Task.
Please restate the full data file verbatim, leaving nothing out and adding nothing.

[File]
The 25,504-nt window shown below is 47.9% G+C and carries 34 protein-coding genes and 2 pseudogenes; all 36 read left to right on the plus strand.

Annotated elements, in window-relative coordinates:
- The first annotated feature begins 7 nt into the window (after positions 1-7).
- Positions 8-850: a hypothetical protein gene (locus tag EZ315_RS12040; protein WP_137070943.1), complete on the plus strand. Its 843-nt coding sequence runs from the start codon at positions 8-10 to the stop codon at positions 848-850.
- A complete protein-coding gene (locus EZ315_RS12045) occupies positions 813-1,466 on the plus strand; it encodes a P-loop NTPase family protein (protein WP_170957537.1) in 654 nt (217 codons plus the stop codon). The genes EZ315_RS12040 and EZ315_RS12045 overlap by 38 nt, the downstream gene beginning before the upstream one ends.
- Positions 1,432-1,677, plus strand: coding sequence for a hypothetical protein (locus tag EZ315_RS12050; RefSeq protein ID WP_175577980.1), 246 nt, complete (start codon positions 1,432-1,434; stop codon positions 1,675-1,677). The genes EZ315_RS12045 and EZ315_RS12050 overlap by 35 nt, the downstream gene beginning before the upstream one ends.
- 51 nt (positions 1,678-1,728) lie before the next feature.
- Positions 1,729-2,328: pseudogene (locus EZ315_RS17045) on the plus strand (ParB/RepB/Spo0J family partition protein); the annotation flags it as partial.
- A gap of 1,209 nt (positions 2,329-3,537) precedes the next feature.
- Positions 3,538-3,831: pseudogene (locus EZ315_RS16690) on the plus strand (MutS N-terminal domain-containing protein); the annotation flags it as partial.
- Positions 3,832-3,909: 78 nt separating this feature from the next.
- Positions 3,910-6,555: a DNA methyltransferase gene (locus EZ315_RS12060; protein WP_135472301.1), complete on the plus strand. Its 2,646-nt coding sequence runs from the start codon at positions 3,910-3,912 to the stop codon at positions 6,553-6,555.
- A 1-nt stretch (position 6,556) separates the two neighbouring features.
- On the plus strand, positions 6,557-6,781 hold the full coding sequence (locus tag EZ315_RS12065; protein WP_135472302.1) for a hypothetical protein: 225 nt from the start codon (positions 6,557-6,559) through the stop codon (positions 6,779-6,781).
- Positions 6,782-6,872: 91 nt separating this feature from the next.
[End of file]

The 25,504-nt window shown below is 47.9% G+C and carries 34 protein-coding genes and 2 pseudogenes; all 36 read left to right on the plus strand.

Annotated elements, in window-relative coordinates:
- The first annotated feature begins 7 nt into the window (after positions 1-7).
- Positions 8-850: a hypothetical protein gene (locus tag EZ315_RS12040; protein WP_137070943.1), complete on the plus strand. Its 843-nt coding sequence runs from the start codon at positions 8-10 to the stop codon at positions 848-850.
- A complete protein-coding gene (locus EZ315_RS12045) occupies positions 813-1,466 on the plus strand; it encodes a P-loop NTPase family protein (protein WP_170957537.1) in 654 nt (217 codons plus the stop codon). The genes EZ315_RS12040 and EZ315_RS12045 overlap by 38 nt, the downstream gene beginning before the upstream one ends.
- Positions 1,432-1,677, plus strand: coding sequence for a hypothetical protein (locus tag EZ315_RS12050; RefSeq protein ID WP_175577980.1), 246 nt, complete (start codon positions 1,432-1,434; stop codon positions 1,675-1,677). The genes EZ315_RS12045 and EZ315_RS12050 overlap by 35 nt, the downstream gene beginning before the upstream one ends.
- 51 nt (positions 1,678-1,728) lie before the next feature.
- Positions 1,729-2,328: pseudogene (locus EZ315_RS17045) on the plus strand (ParB/RepB/Spo0J family partition protein); the annotation flags it as partial.
- A gap of 1,209 nt (positions 2,329-3,537) precedes the next feature.
- Positions 3,538-3,831: pseudogene (locus EZ315_RS16690) on the plus strand (MutS N-terminal domain-containing protein); the annotation flags it as partial.
- Positions 3,832-3,909: 78 nt separating this feature from the next.
- Positions 3,910-6,555: a DNA methyltransferase gene (locus EZ315_RS12060; protein WP_135472301.1), complete on the plus strand. Its 2,646-nt coding sequence runs from the start codon at positions 3,910-3,912 to the stop codon at positions 6,553-6,555.
- A 1-nt stretch (position 6,556) separates the two neighbouring features.
- On the plus strand, positions 6,557-6,781 hold the full coding sequence (locus tag EZ315_RS12065; protein WP_135472302.1) for a hypothetical protein: 225 nt from the start codon (positions 6,557-6,559) through the stop codon (positions 6,779-6,781).
- Positions 6,782-6,872: 91 nt separating this feature from the next.